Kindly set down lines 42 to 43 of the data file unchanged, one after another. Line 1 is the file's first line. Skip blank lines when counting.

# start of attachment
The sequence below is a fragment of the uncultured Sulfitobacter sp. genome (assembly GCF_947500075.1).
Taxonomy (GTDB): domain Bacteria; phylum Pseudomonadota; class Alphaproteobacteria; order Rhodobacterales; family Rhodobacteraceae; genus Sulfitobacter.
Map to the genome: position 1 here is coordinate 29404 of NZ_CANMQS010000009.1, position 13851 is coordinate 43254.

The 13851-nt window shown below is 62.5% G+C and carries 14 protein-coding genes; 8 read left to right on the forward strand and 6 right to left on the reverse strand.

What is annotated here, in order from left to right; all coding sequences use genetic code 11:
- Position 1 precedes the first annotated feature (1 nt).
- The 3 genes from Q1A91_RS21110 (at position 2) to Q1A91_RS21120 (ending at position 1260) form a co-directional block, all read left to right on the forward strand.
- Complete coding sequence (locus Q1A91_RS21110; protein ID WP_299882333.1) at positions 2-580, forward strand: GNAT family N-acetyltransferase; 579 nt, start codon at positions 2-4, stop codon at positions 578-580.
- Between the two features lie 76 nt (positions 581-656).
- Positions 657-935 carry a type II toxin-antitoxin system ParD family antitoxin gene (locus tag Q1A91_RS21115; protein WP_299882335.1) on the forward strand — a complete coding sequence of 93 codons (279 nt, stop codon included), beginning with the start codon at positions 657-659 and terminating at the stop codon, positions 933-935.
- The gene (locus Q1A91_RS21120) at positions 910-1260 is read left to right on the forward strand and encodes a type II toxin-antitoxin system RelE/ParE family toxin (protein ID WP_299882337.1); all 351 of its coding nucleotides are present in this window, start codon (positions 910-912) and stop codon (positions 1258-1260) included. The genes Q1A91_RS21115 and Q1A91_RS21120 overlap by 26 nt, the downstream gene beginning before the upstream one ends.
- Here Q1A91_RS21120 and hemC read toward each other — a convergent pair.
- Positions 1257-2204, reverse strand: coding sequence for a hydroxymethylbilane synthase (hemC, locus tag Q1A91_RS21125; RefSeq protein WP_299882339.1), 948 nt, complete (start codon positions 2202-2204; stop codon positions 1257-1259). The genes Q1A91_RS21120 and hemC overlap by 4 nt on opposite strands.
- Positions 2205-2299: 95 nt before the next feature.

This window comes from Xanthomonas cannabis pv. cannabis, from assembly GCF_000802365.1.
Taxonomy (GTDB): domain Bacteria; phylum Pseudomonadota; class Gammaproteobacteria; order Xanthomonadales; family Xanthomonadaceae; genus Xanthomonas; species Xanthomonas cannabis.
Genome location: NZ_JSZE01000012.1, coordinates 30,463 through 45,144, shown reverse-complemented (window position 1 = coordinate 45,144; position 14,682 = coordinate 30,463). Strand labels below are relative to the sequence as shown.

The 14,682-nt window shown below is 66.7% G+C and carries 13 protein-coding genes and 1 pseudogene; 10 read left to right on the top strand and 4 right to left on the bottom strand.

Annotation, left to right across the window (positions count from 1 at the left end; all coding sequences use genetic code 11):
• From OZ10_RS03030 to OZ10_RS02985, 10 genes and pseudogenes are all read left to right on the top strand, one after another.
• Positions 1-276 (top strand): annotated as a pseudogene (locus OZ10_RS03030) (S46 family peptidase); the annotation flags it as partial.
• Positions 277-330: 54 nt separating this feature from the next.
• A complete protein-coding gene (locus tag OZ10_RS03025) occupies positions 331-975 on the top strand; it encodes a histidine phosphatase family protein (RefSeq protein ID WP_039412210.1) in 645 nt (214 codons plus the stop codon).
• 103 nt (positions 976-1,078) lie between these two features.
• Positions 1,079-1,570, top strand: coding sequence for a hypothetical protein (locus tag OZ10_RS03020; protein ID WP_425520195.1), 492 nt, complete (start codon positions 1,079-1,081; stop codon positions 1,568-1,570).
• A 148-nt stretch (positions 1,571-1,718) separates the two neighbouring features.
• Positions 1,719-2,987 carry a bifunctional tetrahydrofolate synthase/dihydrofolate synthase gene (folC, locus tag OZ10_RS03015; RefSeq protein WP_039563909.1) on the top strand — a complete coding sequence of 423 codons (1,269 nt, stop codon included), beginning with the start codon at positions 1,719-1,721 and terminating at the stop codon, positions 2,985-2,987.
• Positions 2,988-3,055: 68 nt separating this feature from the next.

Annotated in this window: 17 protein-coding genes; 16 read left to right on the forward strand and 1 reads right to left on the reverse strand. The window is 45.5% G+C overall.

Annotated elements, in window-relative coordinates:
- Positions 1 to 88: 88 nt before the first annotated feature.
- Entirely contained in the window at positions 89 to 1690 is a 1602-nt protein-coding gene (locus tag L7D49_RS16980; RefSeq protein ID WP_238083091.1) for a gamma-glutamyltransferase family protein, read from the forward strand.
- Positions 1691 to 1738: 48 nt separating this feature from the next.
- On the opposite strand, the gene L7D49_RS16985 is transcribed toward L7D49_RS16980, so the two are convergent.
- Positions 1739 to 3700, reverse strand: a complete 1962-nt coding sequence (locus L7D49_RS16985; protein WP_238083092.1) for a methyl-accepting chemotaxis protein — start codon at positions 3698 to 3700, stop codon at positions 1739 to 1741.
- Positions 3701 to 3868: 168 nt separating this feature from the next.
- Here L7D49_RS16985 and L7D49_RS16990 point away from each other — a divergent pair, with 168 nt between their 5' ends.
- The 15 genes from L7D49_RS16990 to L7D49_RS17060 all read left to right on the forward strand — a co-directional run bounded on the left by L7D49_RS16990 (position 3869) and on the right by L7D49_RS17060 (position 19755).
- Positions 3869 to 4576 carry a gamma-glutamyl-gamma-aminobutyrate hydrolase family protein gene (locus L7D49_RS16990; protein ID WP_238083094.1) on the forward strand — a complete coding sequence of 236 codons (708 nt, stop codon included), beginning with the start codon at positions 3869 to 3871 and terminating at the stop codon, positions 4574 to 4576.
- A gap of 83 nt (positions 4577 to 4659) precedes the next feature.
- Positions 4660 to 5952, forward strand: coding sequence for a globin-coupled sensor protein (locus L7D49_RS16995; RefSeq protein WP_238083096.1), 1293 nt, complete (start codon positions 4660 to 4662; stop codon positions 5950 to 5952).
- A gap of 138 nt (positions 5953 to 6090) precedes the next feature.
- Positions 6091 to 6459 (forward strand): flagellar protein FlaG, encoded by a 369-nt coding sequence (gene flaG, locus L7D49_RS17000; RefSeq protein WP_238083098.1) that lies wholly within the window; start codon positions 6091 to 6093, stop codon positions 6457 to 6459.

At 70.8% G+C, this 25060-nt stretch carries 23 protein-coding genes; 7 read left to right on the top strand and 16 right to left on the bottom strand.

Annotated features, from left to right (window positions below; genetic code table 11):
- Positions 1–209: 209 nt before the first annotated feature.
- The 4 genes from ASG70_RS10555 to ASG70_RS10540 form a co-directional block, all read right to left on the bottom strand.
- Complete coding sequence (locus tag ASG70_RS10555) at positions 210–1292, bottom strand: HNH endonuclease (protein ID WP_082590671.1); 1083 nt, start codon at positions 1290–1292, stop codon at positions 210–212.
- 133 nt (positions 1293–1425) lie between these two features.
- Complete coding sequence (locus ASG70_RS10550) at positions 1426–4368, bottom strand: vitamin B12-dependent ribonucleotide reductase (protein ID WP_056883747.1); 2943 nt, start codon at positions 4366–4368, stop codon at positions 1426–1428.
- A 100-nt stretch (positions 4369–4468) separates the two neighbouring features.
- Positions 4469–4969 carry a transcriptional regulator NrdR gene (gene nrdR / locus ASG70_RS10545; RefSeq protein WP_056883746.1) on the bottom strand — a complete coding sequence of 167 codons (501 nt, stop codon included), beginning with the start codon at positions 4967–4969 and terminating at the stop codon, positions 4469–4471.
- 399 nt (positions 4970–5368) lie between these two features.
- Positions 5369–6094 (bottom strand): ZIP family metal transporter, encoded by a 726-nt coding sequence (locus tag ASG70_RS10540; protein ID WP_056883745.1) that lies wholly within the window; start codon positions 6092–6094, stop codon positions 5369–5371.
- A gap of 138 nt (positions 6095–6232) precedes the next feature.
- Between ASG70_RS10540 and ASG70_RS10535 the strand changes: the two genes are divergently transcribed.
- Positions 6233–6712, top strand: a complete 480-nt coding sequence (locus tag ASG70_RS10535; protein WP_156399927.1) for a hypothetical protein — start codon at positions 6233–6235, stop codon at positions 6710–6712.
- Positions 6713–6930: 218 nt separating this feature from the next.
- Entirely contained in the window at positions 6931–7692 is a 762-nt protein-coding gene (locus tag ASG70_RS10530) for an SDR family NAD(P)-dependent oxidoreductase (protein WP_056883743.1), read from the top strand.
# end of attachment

- A gap of 138 nt (positions 5953 to 6090) precedes the next feature.
- Positions 6091 to 6459 (forward strand): flagellar protein FlaG, encoded by a 369-nt coding sequence (gene flaG, locus L7D49_RS17000; RefSeq protein WP_238083098.1) that lies wholly within the window; start codon positions 6091 to 6093, stop codon positions 6457 to 6459.